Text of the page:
Sourdough Bread

Sourdough Bread

Shepherd’s Sourdough: Good Things Take Time

New additions to the Harvest Hub range

www.harvesthub.com.au

Bread was first “leavened” by Egyptians approximately 6000 years ago. Leavened bread begins with a “starter” of combined flour and water which is slowly fermented over many hours. It wasn’t until the 1950s that commercialisation of bread started to revolutionise the Making the Sourdoughbread making process.

Driven by mass production (and profit), large bread manufacturers started fast tracking the production process by adding the likes of commercial yeast, extra gluten, fats to improve crumb softness, reducing agents to help stretch the dough, emulsifiers to produce bigger, softer loaves and preservatives to extend the shelf life.

Affect on Modern Diet

Many have argued that processed (or fast made) bread has had an adverse effect on the modern diet and may have contributed to ailments such as gluten intolerance, obesity, diabetes and other allergenic conditions.

What is Sourdough?

Most of us have heard the term “Sourdough”, perhaps in fancy gourmet magazines or cook shows, but what exactly is it and why is it good for us?

Sourdough bread is made using a natural “leaven” (fermented flour and water) which contains wild yeast (in the air we breathe) and good bacteria (lactobacillus). The leaven isWhat is Sourdough added to the dough enabling it to rise in a slow and natural way, whilst producing a slight “sour” flavour. Shepherd’s leaven (often referred to as “starter”) is constantly replenished and has survived for over 20 years, giving Shepherd’s bread a distinct texture and flavour.

There is no legal definition of sourdough, however, Shepherd’s sourdough bread is made without the use of commercial yeast, refined sugar, dairy or egg products and is fermented for 8-12 hours. They use organic flour sourced from local farmers. The bread is skilfully scoured and dusted to give it a unique aesthetic appearance. They don’t add any preservatives, additives, colouring or emulsifiers to enhance the bread or give it a longer shelf life. You don’t need that stuff. We’ve managed ok for thousands of years. So, why change it?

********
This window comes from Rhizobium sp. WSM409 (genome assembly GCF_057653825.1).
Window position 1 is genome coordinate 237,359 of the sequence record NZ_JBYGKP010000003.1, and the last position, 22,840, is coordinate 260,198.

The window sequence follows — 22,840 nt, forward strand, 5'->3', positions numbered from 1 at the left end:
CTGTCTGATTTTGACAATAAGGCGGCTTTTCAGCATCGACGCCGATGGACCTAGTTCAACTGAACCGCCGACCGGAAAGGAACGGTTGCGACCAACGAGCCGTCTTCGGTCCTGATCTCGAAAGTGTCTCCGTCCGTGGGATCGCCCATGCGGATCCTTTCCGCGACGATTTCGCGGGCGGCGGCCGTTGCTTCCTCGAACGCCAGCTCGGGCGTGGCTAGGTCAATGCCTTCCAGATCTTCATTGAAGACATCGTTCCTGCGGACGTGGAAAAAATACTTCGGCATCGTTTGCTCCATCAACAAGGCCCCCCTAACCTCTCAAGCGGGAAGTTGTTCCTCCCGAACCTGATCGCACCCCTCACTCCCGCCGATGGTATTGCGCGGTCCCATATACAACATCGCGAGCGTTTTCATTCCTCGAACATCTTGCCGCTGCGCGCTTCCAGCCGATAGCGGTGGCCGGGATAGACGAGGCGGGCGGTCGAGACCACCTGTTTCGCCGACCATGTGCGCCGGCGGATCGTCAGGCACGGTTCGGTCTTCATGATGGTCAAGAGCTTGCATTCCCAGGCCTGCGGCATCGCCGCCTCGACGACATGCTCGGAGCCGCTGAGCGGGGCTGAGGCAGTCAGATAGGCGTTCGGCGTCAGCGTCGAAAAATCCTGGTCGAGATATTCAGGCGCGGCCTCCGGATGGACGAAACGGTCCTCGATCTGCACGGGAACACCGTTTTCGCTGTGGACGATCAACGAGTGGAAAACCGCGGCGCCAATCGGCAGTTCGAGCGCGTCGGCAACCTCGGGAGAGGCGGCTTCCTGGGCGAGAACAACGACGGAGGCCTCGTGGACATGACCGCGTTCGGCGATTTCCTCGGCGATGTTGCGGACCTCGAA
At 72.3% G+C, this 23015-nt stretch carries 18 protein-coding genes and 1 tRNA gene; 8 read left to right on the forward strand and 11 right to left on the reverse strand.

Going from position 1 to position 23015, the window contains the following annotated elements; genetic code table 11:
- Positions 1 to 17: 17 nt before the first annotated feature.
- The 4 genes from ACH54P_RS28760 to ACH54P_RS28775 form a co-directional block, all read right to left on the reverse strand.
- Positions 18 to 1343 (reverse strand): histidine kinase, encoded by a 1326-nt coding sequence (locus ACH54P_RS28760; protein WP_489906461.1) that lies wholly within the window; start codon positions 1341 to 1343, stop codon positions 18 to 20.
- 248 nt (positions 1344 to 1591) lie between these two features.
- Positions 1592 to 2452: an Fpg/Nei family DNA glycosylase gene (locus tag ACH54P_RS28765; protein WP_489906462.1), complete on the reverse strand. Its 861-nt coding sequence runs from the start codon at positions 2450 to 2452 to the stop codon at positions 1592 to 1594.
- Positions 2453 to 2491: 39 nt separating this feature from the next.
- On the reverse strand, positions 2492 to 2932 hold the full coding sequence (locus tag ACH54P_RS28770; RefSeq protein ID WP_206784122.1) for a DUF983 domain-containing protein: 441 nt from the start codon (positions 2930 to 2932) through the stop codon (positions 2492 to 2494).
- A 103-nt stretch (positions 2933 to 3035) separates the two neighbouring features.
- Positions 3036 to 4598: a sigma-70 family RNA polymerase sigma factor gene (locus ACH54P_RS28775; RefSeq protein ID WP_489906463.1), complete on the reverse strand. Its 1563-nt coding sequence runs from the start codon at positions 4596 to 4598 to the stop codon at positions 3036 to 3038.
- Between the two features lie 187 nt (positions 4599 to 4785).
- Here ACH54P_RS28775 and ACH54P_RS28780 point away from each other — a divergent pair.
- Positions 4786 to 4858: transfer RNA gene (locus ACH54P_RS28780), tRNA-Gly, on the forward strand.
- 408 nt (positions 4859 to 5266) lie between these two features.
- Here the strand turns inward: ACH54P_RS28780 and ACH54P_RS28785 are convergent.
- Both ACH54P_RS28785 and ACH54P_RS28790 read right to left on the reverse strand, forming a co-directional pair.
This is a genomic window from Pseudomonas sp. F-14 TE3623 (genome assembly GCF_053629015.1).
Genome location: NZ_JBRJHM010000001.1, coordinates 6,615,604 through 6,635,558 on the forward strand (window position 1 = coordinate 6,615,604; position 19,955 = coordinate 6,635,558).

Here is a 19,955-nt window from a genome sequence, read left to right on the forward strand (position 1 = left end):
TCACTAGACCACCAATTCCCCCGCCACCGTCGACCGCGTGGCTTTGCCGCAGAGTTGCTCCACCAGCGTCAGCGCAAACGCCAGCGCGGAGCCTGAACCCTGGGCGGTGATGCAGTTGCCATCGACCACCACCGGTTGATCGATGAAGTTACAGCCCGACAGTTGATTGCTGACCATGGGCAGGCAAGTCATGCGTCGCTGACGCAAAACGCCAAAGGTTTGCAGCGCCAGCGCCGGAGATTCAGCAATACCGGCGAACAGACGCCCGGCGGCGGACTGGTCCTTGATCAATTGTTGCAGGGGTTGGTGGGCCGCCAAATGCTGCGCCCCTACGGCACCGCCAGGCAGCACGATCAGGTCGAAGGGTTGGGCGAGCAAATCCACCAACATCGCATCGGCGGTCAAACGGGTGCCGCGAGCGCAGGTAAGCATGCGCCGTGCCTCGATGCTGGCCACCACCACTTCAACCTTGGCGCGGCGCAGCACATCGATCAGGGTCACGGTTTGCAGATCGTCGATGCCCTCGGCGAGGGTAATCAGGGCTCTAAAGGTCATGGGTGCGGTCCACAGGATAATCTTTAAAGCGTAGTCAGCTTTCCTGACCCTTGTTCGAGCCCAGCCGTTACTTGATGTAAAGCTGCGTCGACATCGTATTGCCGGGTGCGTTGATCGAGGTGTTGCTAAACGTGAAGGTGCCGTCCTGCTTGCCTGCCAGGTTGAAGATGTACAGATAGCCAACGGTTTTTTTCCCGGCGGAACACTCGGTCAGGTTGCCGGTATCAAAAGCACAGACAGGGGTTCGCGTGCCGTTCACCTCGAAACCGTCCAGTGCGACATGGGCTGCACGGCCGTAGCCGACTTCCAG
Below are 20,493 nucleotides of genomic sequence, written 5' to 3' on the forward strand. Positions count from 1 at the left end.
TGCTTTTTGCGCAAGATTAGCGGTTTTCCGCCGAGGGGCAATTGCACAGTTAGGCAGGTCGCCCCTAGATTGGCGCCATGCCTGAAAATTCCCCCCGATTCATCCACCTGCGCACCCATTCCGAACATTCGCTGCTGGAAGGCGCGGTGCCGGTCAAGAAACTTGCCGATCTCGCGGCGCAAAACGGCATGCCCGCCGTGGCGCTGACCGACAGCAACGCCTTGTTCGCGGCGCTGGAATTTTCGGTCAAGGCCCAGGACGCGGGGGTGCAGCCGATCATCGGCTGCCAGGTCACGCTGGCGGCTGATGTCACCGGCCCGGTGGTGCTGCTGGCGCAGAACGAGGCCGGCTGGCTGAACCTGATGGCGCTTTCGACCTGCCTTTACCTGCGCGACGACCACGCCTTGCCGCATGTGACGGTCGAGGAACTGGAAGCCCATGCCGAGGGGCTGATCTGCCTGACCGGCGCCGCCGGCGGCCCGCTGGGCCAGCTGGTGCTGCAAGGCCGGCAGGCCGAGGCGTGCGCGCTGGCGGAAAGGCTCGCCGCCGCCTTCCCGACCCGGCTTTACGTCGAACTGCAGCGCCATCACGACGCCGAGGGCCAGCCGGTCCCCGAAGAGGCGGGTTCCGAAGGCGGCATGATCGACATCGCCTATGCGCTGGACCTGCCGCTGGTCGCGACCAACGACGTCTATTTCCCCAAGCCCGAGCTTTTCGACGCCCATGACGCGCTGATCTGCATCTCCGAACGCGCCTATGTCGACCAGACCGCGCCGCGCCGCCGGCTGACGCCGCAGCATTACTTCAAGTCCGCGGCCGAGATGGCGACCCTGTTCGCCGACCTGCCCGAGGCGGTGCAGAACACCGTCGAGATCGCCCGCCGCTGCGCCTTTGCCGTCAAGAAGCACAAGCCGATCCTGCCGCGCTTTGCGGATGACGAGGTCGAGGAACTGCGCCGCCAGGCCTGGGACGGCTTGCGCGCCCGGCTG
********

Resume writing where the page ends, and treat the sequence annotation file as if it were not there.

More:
Now available from Harvest Hub

After trialing the Easter Hot Cross Buns (as a one-off) and Gluten Free Banana Bread (as a permanent addition to the range), we’re now releasing 5 different sourdough loaves. None contain any artificial ingredients, and all of them are made using traditional sourdough methods.

SLICED LOAVES

We decided to only make them available as sliced loaves to increase the ‘convenience’ appeal for families.  We believe that kids should grow up eating good sourdough bread to help build an effective digestive system.  Avoiding commercial bread with artificial additives will help reduce the chance of developing diabetes and gluten intolerance.

Sourdough delicious to eatWhat can you purchase?

For now, we’re making available:

  • white,
  • a crusty Italian,
  • a wholemeal,
  • a 7-Grain loaf and
  • a German rye with sunflower seeds.

Gluten-Free & Spelt range coming

Over the coming weeks, we’ll add a Gluten-Free range as well as some Spelt-based loaves.

Available at   www.harvesthub.com.au

 

Psyllium husks: Beautiful on the Inside

Psyllium husks: Beautiful on the Inside

Psyllium husks are one of the best sources of soluble dietary fibre we can eat.

Let’s compare it to oat bran:

100 grams of oat bran = 5 grams of soluble fibre
100 grams of psyllium = more than 70 grams of soluble fibre

Why is it good for us?  Dietary fibre helps prevent diseases like bowl cancer.
People with a regular intake of dietary fibre are leaner and have a reduced risk of coronary heart disease.

What’s in them?
The psyllium husks are full of soluble fibre, have no calories, zero energy, and gluten-free.

How does it work? The soluble part of soluble fibre means that psyllium attracts water in the intestine and slows digestion, helping us feel ‘full’ for longer, reducing sugar and cholesterol absorption.

How to eat it?
The husks should be mixed with liquid or they can become a choking hazard.  You can stir a tablespoon or two into your breakfast cereal milk, or drink stirred into a glass of water or juice, or through a bowl of yogurt.  They’re a beaut addition to a smoothie.

Gluten free diet  –  add to breads: reducing crumbling through their absorption of water in baking.

Harvest Hub has Psyllium Husks in 500g bags in the Cereal & Seed section.

Psyllium Husks in a Blueberry Banana Smoothie
 
Ingredients
  • 1 cup chilled milk: soy, regular Country Valley or coconut milk all work well
  • 1 banana
  • 1 punnet of blueberries
  • 1 tsp of vanilla essence
  • 5-10 ice cubes
  • 1½ tbs of psyllium husks
Instructions
  1. Put in a blender and blitz.
  2. Add honey to sweeten although a ripe banana can be sweetness enough.